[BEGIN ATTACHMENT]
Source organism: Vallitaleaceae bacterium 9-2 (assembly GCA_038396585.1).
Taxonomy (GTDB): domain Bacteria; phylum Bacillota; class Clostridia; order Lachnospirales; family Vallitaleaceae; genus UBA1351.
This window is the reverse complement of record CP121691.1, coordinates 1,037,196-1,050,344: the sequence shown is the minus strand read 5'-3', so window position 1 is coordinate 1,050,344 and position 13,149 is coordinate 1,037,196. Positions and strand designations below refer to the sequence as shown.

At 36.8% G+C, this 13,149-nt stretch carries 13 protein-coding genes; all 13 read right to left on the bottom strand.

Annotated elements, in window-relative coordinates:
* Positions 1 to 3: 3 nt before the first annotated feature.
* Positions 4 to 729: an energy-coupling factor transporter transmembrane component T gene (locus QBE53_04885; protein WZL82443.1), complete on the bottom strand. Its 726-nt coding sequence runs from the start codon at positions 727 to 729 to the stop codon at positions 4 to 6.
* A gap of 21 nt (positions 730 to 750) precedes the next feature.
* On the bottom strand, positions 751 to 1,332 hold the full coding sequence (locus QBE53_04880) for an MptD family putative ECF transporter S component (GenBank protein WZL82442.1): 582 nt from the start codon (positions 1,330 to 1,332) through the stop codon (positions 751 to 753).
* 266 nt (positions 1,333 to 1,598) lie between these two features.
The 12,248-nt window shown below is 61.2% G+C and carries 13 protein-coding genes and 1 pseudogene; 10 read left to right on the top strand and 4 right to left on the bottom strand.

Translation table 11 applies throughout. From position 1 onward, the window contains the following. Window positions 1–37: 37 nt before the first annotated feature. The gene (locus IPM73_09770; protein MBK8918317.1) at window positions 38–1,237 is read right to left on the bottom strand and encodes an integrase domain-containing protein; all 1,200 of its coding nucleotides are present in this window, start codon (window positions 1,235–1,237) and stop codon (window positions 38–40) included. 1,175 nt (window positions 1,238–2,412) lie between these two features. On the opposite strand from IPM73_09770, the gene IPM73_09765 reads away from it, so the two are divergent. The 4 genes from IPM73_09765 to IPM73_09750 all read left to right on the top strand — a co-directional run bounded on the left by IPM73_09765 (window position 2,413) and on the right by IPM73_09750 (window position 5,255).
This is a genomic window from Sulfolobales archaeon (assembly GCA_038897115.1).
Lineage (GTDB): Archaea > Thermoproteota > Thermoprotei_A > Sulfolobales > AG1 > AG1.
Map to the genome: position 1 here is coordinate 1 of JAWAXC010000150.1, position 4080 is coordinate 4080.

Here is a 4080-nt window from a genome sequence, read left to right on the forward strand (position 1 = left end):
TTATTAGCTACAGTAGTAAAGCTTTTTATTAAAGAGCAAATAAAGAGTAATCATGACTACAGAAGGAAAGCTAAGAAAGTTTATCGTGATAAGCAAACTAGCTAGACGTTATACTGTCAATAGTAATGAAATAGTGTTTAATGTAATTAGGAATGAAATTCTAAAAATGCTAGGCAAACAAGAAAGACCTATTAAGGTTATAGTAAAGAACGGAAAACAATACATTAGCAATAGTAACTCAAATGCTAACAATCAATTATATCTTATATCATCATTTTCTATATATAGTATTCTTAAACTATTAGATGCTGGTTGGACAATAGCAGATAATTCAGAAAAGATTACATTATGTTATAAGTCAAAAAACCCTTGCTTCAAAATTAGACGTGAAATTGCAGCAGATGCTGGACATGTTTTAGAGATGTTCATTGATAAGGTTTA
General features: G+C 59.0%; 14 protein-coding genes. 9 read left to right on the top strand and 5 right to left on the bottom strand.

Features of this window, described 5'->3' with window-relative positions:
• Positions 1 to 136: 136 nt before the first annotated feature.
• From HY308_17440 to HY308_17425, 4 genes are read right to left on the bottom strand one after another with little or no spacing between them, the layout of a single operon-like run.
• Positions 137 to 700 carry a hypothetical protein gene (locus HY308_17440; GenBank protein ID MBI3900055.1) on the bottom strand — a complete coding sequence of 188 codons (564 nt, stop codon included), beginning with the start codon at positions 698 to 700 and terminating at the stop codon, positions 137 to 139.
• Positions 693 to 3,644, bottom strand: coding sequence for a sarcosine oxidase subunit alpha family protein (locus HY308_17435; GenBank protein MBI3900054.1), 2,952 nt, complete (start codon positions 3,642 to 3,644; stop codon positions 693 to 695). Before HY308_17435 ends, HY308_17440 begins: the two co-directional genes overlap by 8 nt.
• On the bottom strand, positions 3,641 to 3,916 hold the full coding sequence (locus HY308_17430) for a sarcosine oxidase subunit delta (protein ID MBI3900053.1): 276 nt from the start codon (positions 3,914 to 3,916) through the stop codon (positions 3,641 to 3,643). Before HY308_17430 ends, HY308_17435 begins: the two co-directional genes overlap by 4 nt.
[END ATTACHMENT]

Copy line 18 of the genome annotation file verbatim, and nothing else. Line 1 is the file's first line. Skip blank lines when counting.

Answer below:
General features: G+C 59.0%; 14 protein-coding genes. 9 read left to right on the top strand and 5 right to left on the bottom strand.